Conformance in XML processors
peter at ursus.demon.co.uk
Tue Jan 20 22:27:05 GMT 1998
Thanks Paul - you have put it very clearly and it sounds exactly what I was
At 14:19 18/01/98 -0500, Paul Prescod wrote:
>Peter Murray-Rust wrote:
>> Exactly. And I hope that the community is able to develop them. [I am sure
>> all the functionality is present already in SP, but I confess that as a
>> novice to SGML I didn't find it easy to find my way around when I first
>> looked at it. Treat that as a reflection on me.]
>I believe that James Clark has already done most of this work in his XML
>tokenizer (which is distinct from SP).
Better and better.
>I think that we have different ideas about what normalized will look
>like. This is what you are thinking of:
>> <?xml version="1.0"?> <!-- magic incantation -->
>> <MOL NAME="water" xml:lang="EN">
>> <ATOM ID="O1">O</ATOM>
>> <ATOM ID="H2">H</ATOM>
>> <ATOM ID="H3">H</ATOM>
>> <BOND>O1 H2</BOND>
>> <BOND>O1 H3</BOND>
>This is what I am thinking of:
><MOL NAME="water" xml:lang="EN">
I am happier with yours :-) [You seem to have newlines in some tags and not
others, is this intended?]
>In other words, I am thinking about a subset of XML so simple that it is
>trivial to parse and so annoying that no human being would ever want to
>type it directly except for testing out their "reader". I would
Exactly. Most of the stuff I am concerned about will be generated by tools.
>explicitly disallow the magical incantation to discourage people from
>piping in ordinary XML documents (and thus from thinking that this
>reader is making any attempt to be an XML processor).
>> Essentially such a file is a subset of the ESIS information (no attribute
>> typing, no entities, no notation) and uses no CDATA or entity references.
>> It is my contention that there will be many people (some will be DPHs) who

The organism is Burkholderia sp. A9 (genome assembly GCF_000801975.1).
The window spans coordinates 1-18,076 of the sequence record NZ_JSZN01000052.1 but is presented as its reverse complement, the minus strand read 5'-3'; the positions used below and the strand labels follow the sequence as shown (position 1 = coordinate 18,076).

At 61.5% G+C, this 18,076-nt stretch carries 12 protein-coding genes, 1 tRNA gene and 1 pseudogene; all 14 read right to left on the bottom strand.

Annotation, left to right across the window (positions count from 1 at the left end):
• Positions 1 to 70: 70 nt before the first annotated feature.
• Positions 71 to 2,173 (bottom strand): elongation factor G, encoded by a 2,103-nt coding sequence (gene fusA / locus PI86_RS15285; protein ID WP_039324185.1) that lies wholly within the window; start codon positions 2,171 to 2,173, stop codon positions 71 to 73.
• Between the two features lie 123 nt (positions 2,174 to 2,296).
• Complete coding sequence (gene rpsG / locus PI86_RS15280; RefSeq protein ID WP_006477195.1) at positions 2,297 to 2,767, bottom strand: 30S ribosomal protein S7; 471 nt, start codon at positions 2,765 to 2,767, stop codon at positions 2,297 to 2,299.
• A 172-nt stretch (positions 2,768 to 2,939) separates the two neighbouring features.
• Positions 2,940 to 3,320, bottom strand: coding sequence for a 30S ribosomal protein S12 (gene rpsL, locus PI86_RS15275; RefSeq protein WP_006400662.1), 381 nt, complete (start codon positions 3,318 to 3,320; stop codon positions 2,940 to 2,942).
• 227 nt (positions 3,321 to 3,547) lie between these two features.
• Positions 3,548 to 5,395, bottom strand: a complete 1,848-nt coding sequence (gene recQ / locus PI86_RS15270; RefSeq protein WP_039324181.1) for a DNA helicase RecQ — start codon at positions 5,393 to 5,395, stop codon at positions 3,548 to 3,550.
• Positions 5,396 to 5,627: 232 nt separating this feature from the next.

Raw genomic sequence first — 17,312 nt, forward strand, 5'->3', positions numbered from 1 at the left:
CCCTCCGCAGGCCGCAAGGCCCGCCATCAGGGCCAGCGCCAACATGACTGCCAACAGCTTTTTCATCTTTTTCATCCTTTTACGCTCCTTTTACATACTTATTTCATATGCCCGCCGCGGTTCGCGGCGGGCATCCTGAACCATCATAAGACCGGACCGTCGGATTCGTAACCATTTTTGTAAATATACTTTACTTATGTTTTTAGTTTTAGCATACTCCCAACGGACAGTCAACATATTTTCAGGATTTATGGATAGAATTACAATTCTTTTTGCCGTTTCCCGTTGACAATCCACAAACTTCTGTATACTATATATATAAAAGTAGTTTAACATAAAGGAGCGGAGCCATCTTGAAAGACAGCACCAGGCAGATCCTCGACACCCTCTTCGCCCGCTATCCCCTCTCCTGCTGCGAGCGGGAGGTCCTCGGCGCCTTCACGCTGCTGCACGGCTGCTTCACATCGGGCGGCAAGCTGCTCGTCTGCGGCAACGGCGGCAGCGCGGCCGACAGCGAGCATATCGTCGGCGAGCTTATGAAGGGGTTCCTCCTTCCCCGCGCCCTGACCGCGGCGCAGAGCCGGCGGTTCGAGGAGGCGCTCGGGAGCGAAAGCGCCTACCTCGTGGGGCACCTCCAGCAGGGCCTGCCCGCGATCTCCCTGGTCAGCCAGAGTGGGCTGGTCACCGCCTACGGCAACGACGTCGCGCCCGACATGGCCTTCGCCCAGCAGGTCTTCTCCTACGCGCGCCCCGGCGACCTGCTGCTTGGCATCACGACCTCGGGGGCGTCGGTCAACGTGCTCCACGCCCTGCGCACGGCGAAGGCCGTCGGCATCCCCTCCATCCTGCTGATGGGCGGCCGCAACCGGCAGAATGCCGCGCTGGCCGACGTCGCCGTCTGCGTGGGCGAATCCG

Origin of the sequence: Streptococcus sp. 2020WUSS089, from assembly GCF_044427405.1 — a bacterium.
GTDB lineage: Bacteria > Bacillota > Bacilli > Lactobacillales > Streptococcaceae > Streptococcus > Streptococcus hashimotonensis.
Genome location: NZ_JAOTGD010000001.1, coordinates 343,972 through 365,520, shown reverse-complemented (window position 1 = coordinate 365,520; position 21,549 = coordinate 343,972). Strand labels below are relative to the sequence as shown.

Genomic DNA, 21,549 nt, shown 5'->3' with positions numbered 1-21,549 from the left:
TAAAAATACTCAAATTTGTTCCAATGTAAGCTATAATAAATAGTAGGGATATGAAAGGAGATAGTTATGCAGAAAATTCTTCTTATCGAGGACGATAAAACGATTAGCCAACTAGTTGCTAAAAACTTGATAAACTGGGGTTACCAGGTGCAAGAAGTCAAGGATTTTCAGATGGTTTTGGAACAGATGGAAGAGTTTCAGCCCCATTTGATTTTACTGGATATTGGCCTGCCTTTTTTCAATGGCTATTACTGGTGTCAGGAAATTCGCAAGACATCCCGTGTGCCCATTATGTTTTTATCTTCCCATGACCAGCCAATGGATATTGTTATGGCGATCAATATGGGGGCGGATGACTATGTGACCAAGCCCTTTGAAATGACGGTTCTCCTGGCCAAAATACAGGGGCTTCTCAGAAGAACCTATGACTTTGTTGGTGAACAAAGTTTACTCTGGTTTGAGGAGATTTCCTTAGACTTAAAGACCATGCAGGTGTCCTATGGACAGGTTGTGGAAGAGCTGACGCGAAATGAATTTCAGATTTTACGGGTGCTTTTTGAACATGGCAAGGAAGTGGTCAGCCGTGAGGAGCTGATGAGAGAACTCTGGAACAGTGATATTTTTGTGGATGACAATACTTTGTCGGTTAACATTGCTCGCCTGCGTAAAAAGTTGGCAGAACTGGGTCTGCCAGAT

>> will be quite happy to create XML files no more sophisticated than this and
>> will want *tools* to *operate on* them.
>Right, I don't think that these tools should be constructed except as a
>stopgap. There is no good reason that these tools should not support all
>of XML. When people write these simple XML documents and find that their
>tools will not support more, they will inevitably get confused (just as
>most people do with C++) about exactly what XML *is*.
The only reason - and it's probably not "good" - is that the effort to
create or install a solution is too great for the problem at hand. And it
costs money and time.
>I proposed a processor in Fortran that only accepts the output of a
>normalizer, but I do not think that it should not be billed as an XML
>processor, any more than a Fortran program that accepts ESIS would be
>called an SGML parser. The documentation should says: "This Fortran
>program accepts the output of xmlnorm" and leave it at that. In other
>words, xmlnorm becomes an implicit component in the system.
Yes - I like this. Is your use of 'xmlnorm' fictitious, or is such a beast
emerging from the current tools.
Peter Murray-Rust, Director Virtual School of Molecular Sciences, domestic
VSMS http://www.nottingham.ac.uk/vsms, Virtual Hyperglossary
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